The Great Plague by Stephen Porter

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The Great Plague of 1665/6 is the best known epidemic in English history. This is partly because of its sheer scale, and partly because of the vivid evidence provided by Samuel Pepys. This study examines the origin, nature and impact of the plague and looks at contemporary opinions regarding its cause together with the measures taken by national and local government to restrict its spread and to deal with its victims.

About Stephen Porter

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Porter is Assistant Editor with the Survey of London section of English Heritage.
Published October 4, 2012 by Amberley Publishing. 224 pages
Genres: History, Travel, Professional & Technical, Biographies & Memoirs, Literature & Fiction, Political & Social Sciences. Non-fiction

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A well-documented and well-illustrated account of the bubonic-plague epidemic that struck England in 1665—66, killing some 20 percent of London's inhabitants.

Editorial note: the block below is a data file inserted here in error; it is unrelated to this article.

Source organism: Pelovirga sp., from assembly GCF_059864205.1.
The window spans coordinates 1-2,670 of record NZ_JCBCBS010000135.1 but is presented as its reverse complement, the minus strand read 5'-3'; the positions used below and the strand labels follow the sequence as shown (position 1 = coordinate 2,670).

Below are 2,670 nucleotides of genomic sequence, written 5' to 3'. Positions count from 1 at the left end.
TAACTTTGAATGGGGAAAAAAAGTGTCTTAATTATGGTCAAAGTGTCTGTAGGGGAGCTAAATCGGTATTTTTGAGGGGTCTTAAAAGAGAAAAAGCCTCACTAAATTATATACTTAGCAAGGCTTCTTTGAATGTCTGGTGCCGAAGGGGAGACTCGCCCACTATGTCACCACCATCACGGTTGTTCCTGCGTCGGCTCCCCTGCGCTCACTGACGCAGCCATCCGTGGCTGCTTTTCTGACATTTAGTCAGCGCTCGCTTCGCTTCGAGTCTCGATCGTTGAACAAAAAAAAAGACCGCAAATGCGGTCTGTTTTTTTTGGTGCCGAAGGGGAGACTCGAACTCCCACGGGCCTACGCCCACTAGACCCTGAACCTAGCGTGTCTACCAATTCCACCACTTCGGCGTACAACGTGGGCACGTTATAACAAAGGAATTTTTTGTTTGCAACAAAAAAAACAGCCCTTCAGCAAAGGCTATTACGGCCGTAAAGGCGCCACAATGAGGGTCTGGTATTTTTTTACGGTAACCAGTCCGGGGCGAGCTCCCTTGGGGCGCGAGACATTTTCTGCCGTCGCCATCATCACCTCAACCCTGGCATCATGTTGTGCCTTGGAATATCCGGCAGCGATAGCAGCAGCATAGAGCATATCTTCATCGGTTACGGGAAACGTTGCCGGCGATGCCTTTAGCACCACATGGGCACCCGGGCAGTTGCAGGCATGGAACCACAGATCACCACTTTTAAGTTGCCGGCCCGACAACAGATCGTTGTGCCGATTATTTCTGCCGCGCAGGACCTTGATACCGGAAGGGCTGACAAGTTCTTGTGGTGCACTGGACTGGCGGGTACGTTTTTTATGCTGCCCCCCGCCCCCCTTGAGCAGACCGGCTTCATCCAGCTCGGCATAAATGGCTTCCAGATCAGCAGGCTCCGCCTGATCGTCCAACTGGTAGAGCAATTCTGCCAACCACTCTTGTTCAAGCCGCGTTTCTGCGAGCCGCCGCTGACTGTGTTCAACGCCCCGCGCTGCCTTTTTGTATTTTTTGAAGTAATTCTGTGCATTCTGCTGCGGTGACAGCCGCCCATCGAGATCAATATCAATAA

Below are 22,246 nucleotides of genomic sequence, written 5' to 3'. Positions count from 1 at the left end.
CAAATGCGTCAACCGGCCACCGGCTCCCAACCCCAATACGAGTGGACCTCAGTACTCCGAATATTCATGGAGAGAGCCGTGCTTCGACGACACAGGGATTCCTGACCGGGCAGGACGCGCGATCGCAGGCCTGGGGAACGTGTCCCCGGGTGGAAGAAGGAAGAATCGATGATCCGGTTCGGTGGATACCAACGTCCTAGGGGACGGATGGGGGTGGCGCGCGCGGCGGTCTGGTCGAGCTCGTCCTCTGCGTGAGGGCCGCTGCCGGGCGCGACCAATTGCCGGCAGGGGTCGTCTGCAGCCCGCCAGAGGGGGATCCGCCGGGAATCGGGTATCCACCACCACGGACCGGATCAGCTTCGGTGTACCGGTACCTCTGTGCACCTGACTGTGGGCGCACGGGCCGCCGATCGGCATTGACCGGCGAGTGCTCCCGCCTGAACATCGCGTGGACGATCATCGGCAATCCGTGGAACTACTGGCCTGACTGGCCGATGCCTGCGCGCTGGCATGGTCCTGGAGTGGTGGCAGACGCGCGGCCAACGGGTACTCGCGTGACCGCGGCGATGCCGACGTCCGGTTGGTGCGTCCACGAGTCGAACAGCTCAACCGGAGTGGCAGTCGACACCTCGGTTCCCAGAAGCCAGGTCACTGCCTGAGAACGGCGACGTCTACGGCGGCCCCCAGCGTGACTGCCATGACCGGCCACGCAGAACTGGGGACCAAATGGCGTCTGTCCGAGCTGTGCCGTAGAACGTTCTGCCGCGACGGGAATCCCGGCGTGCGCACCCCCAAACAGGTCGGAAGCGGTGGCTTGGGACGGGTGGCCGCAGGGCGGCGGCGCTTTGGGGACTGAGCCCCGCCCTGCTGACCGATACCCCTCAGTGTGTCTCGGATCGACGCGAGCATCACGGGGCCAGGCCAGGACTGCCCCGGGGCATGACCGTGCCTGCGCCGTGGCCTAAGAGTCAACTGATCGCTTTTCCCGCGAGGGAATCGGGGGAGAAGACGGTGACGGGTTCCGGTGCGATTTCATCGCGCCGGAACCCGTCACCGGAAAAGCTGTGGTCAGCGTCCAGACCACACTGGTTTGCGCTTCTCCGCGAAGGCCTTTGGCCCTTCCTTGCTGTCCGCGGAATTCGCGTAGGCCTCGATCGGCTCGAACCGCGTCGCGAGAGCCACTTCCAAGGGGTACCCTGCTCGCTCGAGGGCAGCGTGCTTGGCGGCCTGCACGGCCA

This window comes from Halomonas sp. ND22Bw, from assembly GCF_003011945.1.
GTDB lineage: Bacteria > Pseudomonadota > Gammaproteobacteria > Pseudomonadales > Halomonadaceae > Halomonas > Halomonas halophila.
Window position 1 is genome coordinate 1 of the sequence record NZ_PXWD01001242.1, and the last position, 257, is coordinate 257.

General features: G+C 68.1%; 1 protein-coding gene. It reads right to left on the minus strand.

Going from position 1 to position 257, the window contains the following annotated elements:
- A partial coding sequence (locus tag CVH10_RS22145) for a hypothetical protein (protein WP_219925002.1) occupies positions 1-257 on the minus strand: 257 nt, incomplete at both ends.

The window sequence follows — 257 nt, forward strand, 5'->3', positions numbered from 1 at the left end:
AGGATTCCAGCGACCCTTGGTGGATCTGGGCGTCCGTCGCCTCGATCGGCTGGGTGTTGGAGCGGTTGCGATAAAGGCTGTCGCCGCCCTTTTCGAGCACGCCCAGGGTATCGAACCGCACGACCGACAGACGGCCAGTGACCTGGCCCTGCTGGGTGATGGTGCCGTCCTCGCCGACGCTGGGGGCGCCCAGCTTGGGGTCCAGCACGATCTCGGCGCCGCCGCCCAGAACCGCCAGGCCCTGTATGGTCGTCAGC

May 20 2010 | Read Full Review of The Great Plague

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Dying from the plague was not pleasant and most people who contracted the plague died.

Mar 31 2002 | Read Full Review of The Great Plague


The outbreak of bubonic plague that ravaged England during 1665 and 1666 claimed roughly one-fifth of London's population and as much as one-third of the inhabitants of some surrounding rural villages.

Aug 12 2001 | Read Full Review of The Great Plague

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